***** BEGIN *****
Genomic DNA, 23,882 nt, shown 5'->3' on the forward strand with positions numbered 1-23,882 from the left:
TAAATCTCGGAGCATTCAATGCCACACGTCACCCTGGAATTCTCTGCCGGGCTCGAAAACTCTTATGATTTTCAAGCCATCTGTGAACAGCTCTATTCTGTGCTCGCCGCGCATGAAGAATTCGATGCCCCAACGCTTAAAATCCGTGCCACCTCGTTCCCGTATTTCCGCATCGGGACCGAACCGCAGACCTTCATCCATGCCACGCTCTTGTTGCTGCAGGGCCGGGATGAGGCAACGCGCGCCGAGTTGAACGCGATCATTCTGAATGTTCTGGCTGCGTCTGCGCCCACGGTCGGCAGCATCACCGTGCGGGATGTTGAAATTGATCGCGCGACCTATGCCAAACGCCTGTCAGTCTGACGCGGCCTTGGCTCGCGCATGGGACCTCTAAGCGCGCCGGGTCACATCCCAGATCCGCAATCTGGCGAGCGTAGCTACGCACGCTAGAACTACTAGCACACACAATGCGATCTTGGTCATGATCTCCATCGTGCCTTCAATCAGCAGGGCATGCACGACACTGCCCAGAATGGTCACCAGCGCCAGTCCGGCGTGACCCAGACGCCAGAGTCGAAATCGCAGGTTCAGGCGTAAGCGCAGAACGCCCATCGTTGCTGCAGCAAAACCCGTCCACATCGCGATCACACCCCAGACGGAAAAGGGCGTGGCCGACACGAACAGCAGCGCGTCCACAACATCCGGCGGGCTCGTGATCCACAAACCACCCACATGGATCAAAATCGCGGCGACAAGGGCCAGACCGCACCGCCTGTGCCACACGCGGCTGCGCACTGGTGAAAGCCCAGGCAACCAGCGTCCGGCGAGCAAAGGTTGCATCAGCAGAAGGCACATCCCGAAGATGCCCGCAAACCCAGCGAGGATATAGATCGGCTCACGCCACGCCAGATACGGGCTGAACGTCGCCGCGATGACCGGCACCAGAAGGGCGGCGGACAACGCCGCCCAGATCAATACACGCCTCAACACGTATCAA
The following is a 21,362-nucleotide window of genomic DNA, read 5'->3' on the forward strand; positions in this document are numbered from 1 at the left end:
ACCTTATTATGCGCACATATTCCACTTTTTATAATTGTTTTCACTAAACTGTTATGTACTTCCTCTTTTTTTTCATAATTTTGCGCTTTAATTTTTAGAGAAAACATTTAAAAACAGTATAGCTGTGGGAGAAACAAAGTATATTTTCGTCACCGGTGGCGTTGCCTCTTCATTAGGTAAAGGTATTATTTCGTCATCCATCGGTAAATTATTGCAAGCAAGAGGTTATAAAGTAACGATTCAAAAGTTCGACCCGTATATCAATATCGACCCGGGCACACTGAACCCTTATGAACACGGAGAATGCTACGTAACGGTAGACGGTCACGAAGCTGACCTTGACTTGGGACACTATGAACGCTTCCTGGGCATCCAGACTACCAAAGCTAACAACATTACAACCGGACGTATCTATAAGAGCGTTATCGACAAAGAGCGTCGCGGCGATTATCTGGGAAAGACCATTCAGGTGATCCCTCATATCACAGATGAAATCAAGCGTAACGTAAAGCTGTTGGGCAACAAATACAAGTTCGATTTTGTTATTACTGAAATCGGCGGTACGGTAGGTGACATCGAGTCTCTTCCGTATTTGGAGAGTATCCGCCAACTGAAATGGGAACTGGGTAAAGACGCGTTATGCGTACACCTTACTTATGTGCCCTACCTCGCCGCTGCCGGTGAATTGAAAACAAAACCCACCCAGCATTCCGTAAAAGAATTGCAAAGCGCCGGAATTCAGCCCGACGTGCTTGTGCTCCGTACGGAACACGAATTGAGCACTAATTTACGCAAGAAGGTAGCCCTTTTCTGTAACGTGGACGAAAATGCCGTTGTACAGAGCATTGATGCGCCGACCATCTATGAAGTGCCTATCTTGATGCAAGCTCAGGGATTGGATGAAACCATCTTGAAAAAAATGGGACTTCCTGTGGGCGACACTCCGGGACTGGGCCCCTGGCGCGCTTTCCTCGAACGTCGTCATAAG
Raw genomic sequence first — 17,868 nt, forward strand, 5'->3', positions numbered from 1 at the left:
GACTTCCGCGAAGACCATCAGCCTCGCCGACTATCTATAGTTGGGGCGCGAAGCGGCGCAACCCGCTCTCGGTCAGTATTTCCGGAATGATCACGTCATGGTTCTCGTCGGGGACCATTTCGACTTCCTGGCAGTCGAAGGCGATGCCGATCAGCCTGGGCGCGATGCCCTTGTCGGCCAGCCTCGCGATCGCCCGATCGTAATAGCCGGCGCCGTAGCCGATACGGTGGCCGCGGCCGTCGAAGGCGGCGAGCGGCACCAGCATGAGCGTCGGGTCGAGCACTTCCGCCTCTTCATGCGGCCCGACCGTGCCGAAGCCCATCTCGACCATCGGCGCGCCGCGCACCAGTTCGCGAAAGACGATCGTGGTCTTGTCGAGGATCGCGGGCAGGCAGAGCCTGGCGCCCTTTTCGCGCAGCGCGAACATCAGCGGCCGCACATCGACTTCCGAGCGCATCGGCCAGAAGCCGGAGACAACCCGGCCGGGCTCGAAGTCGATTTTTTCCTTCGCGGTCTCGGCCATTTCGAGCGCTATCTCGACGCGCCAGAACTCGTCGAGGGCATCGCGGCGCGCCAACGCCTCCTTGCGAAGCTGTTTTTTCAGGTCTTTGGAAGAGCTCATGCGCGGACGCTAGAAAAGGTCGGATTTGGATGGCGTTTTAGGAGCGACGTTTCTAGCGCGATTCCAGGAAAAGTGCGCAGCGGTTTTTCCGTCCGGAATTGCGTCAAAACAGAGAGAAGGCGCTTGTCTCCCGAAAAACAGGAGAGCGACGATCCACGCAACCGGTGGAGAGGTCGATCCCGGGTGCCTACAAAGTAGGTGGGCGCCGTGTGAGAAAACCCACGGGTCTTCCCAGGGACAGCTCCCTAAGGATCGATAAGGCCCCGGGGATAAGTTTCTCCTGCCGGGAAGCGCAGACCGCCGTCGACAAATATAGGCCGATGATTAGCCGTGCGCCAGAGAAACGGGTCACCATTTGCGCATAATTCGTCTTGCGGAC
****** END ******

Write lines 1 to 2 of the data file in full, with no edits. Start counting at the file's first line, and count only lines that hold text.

Genomic DNA, 23,882 nt, shown 5'->3' on the forward strand with positions numbered 1-23,882 from the left:
TAAATCTCGGAGCATTCAATGCCACACGTCACCCTGGAATTCTCTGCCGGGCTCGAAAACTCTTATGATTTTCAAGCCATCTGTGAACAGCTCTATTCTGTGCTCGCCGCGCATGAAGAATTCGATGCCCCAACGCTTAAAATCCGTGCCACCTCGTTCCCGTATTTCCGCATCGGGACCGAACCGCAGACCTTCATCCATGCCACGCTCTTGTTGCTGCAGGGCCGGGATGAGGCAACGCGCGCCGAGTTGAACGCGATCATTCTGAATGTTCTGGCTGCGTCTGCGCCCACGGTCGGCAGCATCACCGTGCGGGATGTTGAAATTGATCGCGCGACCTATGCCAAACGCCTGTCAGTCTGACGCGGCCTTGGCTCGCGCATGGGACCTCTAAGCGCGCCGGGTCACATCCCAGATCCGCAATCTGGCGAGCGTAGCTACGCACGCTAGAACTACTAGCACACACAATGCGATCTTGGTCATGATCTCCATCGTGCCTTCAATCAGCAGGGCATGCACGACACTGCCCAGAATGGTCACCAGCGCCAGTCCGGCGTGACCCAGACGCCAGAGTCGAAATCGCAGGTTCAGGCGTAAGCGCAGAACGCCCATCGTTGCTGCAGCAAAACCCGTCCACATCGCGATCACACCCCAGACGGAAAAGGGCGTGGCCGACACGAACAGCAGCGCGTCCACAACATCCGGCGGGCTCGTGATCCACAAACCACCCACATGGATCAAAATCGCGGCGACAAGGGCCAGACCGCACCGCCTGTGCCACACGCGGCTGCGCACTGGTGAAAGCCCAGGCAACCAGCGTCCGGCGAGCAAAGGTTGCATCAGCAGAAGGCACATCCCGAAGATGCCCGCAAACCCAGCGAGGATATAGATCGGCTCACGCCACGCCAGATACGGGCTGAACGTCGCCGCGATGACCGGCACCAGAAGGGCGGCGGACAACGCCGCCCAGATCAATACACGCCTCAACACGTATCAA